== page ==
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Enhancing Value in Medicaid for Children in Foster Care Sheila A. Pires Human Service Collaborative Three Branch Institute on Child Social and Emotional.

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Presentation on theme: "Enhancing Value in Medicaid for Children in Foster Care Sheila A. Pires Human Service Collaborative Three Branch Institute on Child Social and Emotional."— Presentation transcript:

1 Enhancing Value in Medicaid for Children in Foster Care Sheila A. Pires Human Service Collaborative Three Branch Institute on Child Social and Emotional Well-Being: Meeting for State Teams July 25, 2013 Philadelphia, PA

2 Lessons from States Design elements and contractual specs need to reflect state child welfare, Medicaid and behavioral health system policy and goals – Collaborative planning, design, implementation needed; also, state agencies need to approach implementation in partnership with managed care entities

3 Eligibility and Enrollment (State policies that affect access)  Presumptive eligibility (MA, MI) or fast track enrollment  Continued eligibility for youth transitioning out of foster care (2014 ACA requirement – to age 26) Implications for coverage of home and community services Addiction and mental health treatment accounted for 42% of hospital claims for 19-25 year olds enrolled in their parents’ health plans in 2011 through ACA (Employee Benefit Research Institute, April 2013) Greater prevalence in transition-age foster care population  Transition coverage upon leaving foster care (any age) AZ: 60 days of coverage post foster care exit  Youth involved in both foster care and juvenile justice – Suspend rather than terminate Medicaid eligibility if youth is in juvenile justice facility

4 Trauma-Informed Screening and Early Intervention ( 3/27/13 CMCS and SAMHSA Informational Bulletin and 7/11/13 SMD Letter)  Incorporate state child welfare requirements for physical, behavioral and dental health screens within specified timeframes AZ: Urgent response requiring behavioral health screen within 72 hrs of entering care and “fast track” linkage to services MA: Medical screening required within 7 days and comprehensive exam within 30 days, including behavioral health  Mandate use of standardized screening tools and inclusion of behavioral and developmental (not only physical health) screens  Quality payments for providers meeting trauma-informed standards  May require enhanced rate (MA)

5 Service Coverage  Cover a broad array of behavioral health home and community-based services ( May 7, 2013 CMCS and SAMHSA Informational Bulletin ) AZ: In-home services; respite; life skills training; family and youth peer support; therapeutic foster care; case management; supported housing; supported employment; mobile crisis intervention; crisis stabilization; transportation; Wraparound process MA: In-home services; family peer support; mobile response; therapeutic mentoring; behavior management therapy and behavior therapy monitoring; intensive care coordination using a Wraparound approach NJ: Mobile response and stabilization; therapeutic group home care; treatment homes/therapeutic foster care; intensive care management; Wraparound process; behavioral assistance; intensive in-home/community services; transportation; youth support and development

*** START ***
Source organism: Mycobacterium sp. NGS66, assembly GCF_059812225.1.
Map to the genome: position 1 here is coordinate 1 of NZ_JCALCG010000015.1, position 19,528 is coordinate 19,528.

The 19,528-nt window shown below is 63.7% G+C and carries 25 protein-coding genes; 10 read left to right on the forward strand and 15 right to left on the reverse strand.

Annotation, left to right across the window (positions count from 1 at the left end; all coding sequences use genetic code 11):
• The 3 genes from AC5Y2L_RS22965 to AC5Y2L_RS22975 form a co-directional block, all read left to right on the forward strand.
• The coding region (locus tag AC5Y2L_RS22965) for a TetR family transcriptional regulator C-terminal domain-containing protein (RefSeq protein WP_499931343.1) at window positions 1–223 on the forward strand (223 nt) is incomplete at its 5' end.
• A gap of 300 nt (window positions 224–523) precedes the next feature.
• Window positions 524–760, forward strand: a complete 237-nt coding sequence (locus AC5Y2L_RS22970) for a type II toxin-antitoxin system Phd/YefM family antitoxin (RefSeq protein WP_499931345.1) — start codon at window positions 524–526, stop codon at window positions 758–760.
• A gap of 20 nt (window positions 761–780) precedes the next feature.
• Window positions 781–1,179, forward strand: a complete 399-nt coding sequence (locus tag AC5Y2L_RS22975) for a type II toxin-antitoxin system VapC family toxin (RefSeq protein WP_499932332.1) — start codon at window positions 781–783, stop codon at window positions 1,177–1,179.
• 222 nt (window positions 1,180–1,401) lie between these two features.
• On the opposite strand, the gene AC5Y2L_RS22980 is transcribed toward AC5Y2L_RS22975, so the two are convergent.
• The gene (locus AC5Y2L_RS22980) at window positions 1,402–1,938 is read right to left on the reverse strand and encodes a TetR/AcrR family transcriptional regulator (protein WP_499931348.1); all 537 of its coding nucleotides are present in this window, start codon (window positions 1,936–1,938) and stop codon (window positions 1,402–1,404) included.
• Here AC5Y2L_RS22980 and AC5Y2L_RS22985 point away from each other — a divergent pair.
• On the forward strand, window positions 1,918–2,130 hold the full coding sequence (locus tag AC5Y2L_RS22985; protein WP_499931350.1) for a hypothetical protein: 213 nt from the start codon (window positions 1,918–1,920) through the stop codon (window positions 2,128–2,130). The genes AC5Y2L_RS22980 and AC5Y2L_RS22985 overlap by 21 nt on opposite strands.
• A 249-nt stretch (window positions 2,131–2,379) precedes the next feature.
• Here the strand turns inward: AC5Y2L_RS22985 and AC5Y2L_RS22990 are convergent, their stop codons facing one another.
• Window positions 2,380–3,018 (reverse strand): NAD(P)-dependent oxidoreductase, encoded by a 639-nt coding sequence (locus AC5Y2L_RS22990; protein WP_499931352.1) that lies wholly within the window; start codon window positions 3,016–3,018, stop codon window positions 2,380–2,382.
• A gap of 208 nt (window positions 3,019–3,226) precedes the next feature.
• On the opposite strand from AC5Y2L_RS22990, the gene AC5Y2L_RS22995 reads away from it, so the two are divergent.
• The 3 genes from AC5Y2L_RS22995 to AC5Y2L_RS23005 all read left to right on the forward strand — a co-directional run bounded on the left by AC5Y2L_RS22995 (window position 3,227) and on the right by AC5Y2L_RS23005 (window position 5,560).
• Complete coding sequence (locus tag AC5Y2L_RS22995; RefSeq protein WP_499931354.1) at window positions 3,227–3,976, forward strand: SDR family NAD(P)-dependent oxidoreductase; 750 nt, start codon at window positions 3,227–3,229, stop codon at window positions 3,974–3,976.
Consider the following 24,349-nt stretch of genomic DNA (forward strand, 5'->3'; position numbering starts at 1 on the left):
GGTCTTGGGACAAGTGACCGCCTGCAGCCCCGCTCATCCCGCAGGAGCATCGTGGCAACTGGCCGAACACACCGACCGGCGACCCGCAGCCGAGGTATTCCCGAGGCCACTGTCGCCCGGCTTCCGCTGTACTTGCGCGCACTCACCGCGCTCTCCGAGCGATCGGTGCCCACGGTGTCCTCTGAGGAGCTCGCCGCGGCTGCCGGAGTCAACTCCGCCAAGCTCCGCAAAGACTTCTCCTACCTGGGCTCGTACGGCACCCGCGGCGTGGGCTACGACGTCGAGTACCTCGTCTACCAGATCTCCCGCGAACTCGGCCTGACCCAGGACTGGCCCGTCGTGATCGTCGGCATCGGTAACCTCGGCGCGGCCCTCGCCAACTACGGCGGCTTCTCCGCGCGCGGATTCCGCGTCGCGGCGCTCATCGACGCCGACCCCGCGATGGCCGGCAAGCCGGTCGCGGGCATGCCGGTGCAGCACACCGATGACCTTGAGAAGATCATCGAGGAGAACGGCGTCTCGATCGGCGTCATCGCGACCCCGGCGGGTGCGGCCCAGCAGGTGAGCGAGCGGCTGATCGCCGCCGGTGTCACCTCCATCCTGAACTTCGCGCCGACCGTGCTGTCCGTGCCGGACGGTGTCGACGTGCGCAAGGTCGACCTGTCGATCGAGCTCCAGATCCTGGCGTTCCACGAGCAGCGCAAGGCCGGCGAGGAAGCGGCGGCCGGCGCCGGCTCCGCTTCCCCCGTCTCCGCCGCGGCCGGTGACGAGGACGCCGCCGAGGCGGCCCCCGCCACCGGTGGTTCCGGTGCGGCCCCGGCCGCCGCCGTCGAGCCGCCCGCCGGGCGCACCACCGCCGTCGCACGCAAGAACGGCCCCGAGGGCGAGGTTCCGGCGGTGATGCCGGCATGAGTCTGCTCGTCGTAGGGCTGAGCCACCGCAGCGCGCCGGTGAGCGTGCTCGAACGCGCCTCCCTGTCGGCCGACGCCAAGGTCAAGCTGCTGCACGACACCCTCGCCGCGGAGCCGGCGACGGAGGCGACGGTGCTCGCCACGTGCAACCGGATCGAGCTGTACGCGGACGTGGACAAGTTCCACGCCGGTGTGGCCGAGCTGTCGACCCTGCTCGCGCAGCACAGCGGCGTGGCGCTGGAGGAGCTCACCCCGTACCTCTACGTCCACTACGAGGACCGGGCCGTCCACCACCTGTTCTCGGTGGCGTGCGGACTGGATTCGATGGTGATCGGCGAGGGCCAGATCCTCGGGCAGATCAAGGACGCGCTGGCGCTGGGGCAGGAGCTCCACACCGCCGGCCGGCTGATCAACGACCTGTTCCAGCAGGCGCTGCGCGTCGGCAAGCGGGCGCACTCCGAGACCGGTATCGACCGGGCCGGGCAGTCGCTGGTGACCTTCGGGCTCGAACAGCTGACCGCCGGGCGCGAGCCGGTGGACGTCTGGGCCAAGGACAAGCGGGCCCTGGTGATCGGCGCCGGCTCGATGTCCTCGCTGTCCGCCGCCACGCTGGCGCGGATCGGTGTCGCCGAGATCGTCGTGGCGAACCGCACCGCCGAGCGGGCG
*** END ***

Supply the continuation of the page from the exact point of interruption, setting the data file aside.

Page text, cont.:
6 Service Coverage  Cover evidence-based practices, e.g. Trauma-Focused Cognitive Behavioral Therapy, Multisystemic Therapy, Functional Family Therapy, Multidimensional Treatment Foster Care (growing number of states) A word about a “special benefit” for foster care population through a foster care carve out –  TANF (and SSI children) need the same service array as foster care pop (while prevalence rate for behavioral health is higher for children in foster care than TANF population, there are many more TANF children)  Children don’t stay in foster care forever (median LOS in 2011 was 13.2 mos) but may remain Medicaid-eligible and in need of services  Can lead to unintended consequence of parents having to relinquish custody to access care (especially an issue for children with serious behavioral health challenges)

7 Provider Network  Mandate inclusion of providers knowledgeable about the child welfare population AZ: sexual abuse, trauma MA: state required same network of providers across all MCOs for behavioral health home and community-based services (Rosie D); requirements for expertise in trauma-informed care TN: Best Practices Network  Allow out-of-network specialists if needed (MA, MI)  Develop protocols and practice guidelines related to children in foster care and interface with child welfare system AZ: how to work with the child welfare agency and the courts; clinical needs of the child welfare population

8 Orientation and Training  Incorporate orientation/training for MCOs on foster care population, child welfare system, role of court  Incorporate training for Medicaid providers on effective practices Wraparound approach (MA, MI, NJ, LA, MD) Trauma-Focused CBT and Parent Management Training-Oregon Model (MI) Trauma-informed care (AZ, MA) Screening tools (MA)